“This is an important initiative – to test new drugs, being developed for other types of cancers in the laboratory to identify which are most promising for testing in patients with glioblastoma. NCIC CTG is excited to partner in the development of this clinical trial, which will be funded by a grant from the TFRI as well as grants from Canadian Cancer Society Research Institute to NCIC CTG,” says Seymour.

The study was funded by the Alberta Cancer Foundation, Alberta Innovates-Health Solutions and the Canadian Stem Cell Network.


Ignorant talk of “Boys using girls bathroom” illuminated by BBC doc “Me, My Sex and I”

Thursday, 28 February, 2013

Me My Sex And I - 2011 BBC doc

Two news items have been hotly discussed online recently:

New Massachusetts rules allow transgender students to choose their own bathroom“, Yahoo News (The Daily Caller), Feb 25, 2013

His or Hers? Transgender child locked in school bathroom debate“, CTV News, Feb 28, 2013

So I thought to spend a few minutes to look up an insightful documentary I watched in 2011 to try to illuminate the important issue that there are NO 100% male or 100% female. I am NOT 100% male. The real scientific reasoning is complex but not that difficult to understand. The human stories and the human impact take more compassion to appreciate and accept.

Here is the insightful BBC documentary “Me, My Sex and I” last broadcast on Oct, 2011. Someone posted the https://www.youtube.com/watch?v=87XvVdLaWT8 that you can watch (video is flipped but you can still get most of the important points).

NOTE: I moderate comments on this post, any comments that appear to be made without watching the documentary or understanding the issues first will be deleted.

Update 2015, Aug 5th: If this link doesn’t work (deleted as per BBC/others request), just search for the documentary title in YouTube and you may find it.

Me, My Sex and I


Interview with Dr. Naweed Syed, Hotchkiss Brain Institute, Neurochip co-lead researcher

Friday, 17 August, 2012

Interview with Dr. Naweed Syed, Hotchkiss Brain Institute, Neurochip co-lead researcher

Earlier this month I had a fascinating interview with Dr. Naweed Syed, Hotchkiss Brain Institute, head of University of Calgary Department of Cell Biology and Anatomy. Dr. Syed is one of the lead researchers behind neurochip − “a microchip with the ability to monitor several functions of the brain.Neurochip is “a novel lab-on-a-chip technology that, through an ultra-sensitive component built directly on the microchip, also enables direct imaging of activity in brain cells.”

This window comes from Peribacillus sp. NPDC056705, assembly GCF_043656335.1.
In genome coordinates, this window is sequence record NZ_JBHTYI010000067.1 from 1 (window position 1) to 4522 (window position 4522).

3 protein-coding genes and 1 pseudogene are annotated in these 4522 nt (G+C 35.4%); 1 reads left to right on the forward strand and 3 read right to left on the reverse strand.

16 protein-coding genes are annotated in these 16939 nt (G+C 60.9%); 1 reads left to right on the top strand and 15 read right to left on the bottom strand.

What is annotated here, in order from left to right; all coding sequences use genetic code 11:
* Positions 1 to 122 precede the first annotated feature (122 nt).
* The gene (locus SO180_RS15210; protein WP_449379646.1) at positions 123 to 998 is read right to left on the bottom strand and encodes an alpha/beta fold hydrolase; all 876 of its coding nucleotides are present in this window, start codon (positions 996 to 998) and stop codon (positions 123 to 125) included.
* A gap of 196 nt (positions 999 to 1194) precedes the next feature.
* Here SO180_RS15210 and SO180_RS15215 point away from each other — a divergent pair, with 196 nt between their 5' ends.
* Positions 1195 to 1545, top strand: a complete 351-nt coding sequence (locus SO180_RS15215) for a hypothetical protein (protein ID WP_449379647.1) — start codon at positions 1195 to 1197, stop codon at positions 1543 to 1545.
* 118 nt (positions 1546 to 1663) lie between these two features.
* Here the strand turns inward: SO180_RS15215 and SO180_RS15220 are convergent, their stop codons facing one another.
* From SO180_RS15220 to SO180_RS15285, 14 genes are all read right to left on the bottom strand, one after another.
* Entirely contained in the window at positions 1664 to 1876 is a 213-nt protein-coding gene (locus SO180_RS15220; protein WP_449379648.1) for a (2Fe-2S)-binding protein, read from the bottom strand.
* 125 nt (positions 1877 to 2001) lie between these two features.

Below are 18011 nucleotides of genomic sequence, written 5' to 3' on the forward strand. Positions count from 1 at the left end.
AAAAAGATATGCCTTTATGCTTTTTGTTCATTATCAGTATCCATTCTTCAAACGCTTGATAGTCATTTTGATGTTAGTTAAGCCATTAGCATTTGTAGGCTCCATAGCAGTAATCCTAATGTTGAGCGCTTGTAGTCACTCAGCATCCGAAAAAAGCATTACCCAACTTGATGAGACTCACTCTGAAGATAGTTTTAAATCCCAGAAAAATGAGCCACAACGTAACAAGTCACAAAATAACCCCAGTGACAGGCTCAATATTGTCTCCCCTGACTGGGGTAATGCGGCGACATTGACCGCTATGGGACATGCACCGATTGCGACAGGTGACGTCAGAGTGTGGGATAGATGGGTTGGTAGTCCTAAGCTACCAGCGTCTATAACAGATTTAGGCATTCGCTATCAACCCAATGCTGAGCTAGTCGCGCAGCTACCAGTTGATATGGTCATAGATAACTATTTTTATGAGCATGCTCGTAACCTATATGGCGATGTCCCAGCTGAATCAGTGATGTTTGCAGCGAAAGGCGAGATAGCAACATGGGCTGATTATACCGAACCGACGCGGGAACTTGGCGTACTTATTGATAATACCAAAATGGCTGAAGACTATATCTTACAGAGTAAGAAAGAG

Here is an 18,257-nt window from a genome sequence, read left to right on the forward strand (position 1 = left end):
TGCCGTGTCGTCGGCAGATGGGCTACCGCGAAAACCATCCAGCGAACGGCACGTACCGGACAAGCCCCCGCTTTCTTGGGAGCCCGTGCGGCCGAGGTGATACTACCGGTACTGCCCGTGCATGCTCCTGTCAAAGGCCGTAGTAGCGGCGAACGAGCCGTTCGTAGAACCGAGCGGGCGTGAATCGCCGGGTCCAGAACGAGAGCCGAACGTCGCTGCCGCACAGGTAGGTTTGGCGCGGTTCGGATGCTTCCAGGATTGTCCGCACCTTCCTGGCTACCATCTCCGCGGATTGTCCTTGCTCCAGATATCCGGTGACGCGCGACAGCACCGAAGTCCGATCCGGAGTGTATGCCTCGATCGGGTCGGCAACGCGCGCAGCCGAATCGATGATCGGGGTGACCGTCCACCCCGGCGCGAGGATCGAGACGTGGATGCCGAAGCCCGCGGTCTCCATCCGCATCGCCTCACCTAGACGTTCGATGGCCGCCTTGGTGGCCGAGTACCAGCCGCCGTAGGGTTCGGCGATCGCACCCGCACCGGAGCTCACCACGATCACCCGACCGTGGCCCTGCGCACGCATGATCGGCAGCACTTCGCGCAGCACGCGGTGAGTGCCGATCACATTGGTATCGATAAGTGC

In one fascinating part of the interview, Dr. Syed talked about Parkinson’s patients who have really bad tremors and don’t respond to drugs anymore. Currently, surgeons insert a deep brain stimulation electrode to allow the patients to stimulate the electrode themselves which release dopamine to stop the tremors. Unfortunately, the electrode can continue to stimulate the brain cells beyond the limit. Resulting in what is known as excitotoxicity. (Too much dopamine constantly being produced and brain cells being over excited.) In essence, nobody is there to tell the electrode when the stimulation is enough and can be stopped to avoid damage because there is no loop going back to tell it. Dr. Syed suggests implanting a two-way link where machines (capacitors and transistors) and the brain cells can talk to each other to better control the stimulation loop and avoid/reduce the problem of excitotoxicity.

Have a watch of my extensive interview with Dr. Syed to hear of his explanations and the background info in his own words for the latest advancement in research in neurochip.

As an alumnus of University of Calgary, it makes me really proud to see cool research done in Calgary, Alberta. At the same time, near the end of the interview, I asked Dr. Syed about the challenges of getting the required funding for the research program to succeed and to keep doing cutting edge researches right here in Calgary. Given the achievements his team has made so far, I would hate to see any of these world class scientists leaving Canada to go to United States/China, etc because our three level of governments and private industry partners are not putting in the needed funding to keep doing these ground-breaking researches that can lead to better medical devices, better drugs, etc right in Calgary, Alberta, Canada.

On a personal note, a very close friend has Parkinson’s and I hope the device Dr. Syed talked about can be developed, tested, and approved soon so that my friend and other Parkinson’s patients can benefit.

News references:

University of Calgary, UToday “New advances for neurochip

CTV News (with video), “U of C researchers achieve major milestone

Calgary Herald, “New microchip helps take detailed images of brain – University of Calgary researchers achieve new milestone